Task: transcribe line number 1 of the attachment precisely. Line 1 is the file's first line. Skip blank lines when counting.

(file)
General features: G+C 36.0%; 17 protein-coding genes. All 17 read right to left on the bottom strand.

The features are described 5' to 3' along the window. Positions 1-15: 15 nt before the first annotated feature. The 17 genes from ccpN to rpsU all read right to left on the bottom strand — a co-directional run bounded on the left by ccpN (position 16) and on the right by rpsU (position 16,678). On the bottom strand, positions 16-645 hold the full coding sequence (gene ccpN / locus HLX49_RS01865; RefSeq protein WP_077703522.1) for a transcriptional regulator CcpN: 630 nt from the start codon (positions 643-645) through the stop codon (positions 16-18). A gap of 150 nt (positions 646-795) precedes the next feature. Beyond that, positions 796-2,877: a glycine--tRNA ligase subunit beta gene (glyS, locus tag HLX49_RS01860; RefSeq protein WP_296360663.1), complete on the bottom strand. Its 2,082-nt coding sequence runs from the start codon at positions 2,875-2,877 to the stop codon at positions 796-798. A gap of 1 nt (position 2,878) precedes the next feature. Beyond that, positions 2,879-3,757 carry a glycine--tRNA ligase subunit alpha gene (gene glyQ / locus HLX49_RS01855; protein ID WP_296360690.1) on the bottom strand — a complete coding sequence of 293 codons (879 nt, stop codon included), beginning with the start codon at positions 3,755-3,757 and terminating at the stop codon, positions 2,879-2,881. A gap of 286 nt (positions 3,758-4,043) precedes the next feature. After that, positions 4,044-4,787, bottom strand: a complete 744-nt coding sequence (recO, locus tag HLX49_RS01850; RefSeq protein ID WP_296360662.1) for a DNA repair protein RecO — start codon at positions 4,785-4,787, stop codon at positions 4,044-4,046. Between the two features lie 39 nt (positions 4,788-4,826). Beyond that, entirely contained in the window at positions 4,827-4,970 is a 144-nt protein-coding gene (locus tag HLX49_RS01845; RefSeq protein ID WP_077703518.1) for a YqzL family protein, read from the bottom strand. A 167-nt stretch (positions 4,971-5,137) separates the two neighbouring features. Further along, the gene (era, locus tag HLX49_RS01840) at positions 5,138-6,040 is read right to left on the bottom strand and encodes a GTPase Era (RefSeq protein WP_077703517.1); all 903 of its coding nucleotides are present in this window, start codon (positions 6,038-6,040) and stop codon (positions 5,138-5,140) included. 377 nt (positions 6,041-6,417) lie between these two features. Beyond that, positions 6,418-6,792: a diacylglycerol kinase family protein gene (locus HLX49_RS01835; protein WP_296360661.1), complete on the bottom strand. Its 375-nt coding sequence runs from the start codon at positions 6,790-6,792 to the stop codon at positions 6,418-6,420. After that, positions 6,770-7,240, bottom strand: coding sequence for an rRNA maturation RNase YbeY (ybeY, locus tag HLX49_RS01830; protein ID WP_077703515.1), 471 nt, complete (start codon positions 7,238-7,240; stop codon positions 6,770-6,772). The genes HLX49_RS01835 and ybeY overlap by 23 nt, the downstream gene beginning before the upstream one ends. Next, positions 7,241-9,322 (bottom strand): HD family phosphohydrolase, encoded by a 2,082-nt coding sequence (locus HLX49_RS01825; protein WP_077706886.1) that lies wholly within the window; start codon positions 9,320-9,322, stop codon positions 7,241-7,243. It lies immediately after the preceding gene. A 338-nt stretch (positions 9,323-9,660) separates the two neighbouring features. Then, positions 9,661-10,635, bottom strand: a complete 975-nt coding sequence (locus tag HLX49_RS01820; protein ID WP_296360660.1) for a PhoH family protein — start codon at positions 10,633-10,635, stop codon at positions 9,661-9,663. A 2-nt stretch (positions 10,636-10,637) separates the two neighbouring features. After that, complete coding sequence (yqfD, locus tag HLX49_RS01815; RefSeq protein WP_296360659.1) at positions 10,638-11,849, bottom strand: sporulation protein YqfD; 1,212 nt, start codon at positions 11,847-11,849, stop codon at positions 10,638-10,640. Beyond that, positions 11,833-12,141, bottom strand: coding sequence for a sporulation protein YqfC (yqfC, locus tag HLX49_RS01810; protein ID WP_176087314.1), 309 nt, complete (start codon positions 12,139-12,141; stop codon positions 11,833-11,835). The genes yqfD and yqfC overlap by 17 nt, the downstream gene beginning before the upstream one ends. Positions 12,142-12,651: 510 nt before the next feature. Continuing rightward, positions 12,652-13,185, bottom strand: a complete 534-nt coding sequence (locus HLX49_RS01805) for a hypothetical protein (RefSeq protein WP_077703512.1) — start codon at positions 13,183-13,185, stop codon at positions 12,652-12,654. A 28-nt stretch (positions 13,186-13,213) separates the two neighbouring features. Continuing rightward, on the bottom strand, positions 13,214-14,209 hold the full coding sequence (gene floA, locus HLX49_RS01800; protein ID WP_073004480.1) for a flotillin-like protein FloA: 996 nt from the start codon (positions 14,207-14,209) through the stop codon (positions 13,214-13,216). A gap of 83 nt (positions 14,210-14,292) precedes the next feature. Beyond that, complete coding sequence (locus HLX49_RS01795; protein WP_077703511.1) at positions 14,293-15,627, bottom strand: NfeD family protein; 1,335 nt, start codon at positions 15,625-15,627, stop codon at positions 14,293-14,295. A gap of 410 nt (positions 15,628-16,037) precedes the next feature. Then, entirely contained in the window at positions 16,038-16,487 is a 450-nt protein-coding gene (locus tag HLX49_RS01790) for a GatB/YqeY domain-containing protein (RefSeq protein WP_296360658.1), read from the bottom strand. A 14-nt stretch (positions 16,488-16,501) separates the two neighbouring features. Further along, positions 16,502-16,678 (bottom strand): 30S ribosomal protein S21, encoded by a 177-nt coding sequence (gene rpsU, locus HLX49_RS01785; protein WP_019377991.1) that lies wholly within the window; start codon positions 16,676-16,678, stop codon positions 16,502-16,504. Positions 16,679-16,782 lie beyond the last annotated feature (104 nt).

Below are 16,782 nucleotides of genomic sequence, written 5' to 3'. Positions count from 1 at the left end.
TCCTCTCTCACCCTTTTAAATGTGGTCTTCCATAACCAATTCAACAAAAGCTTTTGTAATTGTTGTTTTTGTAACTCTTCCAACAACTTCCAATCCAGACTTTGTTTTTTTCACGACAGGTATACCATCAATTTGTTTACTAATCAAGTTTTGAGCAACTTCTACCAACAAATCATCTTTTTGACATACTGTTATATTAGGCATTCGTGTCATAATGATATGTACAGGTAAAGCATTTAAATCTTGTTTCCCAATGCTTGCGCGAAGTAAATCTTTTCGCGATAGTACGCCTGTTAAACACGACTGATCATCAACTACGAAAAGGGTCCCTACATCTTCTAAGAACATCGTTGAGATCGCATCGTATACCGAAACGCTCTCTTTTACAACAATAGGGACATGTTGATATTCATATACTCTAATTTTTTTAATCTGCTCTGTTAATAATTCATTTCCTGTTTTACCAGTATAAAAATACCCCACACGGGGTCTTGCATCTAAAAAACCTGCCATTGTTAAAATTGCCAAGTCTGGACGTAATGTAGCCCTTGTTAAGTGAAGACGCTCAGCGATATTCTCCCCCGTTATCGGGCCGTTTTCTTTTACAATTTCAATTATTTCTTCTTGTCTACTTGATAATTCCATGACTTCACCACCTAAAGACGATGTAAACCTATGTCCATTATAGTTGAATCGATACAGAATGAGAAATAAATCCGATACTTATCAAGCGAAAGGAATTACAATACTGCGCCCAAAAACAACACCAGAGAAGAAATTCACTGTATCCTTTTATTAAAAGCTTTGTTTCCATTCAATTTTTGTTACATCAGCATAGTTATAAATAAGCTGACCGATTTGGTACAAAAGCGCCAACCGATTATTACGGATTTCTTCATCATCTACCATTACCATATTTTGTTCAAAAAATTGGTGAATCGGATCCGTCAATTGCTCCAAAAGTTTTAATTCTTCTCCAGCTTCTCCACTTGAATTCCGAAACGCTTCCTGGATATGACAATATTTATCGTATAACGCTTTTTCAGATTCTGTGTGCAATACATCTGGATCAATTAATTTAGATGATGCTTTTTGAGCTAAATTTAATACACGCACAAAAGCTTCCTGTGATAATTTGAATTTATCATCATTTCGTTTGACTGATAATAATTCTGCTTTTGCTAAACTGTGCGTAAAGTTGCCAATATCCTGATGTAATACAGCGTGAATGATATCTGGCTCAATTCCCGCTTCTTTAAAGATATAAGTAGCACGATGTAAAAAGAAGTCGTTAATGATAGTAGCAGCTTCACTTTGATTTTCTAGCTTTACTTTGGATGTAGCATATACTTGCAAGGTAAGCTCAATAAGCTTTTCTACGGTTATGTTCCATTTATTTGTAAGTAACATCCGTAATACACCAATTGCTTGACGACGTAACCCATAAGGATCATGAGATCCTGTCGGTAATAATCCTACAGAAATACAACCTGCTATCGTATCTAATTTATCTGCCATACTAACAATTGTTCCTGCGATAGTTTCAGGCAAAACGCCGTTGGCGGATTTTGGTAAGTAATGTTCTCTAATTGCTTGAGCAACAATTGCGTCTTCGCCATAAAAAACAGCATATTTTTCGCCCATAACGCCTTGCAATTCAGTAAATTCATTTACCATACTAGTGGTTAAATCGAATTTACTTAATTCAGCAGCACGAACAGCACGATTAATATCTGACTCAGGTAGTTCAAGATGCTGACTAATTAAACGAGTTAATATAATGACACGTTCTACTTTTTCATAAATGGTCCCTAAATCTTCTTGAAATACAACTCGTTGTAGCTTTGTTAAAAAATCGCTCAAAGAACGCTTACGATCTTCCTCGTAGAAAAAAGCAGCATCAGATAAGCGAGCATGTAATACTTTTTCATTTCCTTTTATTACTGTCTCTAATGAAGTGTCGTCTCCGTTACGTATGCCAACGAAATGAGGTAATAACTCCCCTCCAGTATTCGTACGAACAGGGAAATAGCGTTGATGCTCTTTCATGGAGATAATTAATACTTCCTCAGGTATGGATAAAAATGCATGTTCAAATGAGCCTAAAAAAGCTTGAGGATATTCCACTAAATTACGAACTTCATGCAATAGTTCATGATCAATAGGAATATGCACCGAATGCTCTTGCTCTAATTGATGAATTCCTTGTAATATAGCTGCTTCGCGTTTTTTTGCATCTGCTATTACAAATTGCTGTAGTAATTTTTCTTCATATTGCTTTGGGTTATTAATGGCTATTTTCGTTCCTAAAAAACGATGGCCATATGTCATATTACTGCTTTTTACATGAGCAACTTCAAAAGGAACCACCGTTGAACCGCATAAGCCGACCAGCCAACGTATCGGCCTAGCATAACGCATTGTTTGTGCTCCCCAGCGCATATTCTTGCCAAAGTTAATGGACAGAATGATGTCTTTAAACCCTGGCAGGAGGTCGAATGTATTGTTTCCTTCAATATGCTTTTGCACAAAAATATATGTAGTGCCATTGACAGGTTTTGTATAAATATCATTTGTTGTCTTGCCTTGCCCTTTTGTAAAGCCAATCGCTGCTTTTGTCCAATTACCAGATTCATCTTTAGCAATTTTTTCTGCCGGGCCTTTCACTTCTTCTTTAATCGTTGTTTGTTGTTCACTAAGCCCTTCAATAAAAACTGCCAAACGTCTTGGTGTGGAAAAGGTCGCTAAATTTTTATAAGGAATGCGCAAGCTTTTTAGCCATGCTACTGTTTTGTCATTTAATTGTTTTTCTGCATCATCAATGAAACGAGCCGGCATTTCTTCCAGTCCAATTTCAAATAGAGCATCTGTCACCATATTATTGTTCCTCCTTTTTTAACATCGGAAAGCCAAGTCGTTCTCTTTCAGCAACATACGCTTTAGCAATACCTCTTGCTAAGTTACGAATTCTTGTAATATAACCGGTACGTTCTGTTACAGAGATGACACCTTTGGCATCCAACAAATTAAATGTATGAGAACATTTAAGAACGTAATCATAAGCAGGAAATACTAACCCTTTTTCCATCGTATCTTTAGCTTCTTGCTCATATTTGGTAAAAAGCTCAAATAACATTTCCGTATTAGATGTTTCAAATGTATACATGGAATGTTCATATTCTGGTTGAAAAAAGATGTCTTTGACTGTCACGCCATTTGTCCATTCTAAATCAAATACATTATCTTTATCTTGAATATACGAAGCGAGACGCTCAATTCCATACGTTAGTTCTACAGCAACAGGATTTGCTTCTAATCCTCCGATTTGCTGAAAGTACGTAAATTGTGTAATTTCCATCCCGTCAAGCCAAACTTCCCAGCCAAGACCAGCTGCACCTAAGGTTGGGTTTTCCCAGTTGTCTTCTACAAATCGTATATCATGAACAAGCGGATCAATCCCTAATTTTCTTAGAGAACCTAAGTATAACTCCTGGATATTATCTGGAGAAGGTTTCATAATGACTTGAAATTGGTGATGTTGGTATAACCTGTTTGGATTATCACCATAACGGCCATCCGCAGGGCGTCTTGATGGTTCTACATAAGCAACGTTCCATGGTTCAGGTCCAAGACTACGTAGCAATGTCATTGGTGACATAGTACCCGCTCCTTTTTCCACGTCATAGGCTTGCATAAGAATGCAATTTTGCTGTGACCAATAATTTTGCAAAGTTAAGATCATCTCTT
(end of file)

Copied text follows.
General features: G+C 36.0%; 17 protein-coding genes. All 17 read right to left on the bottom strand.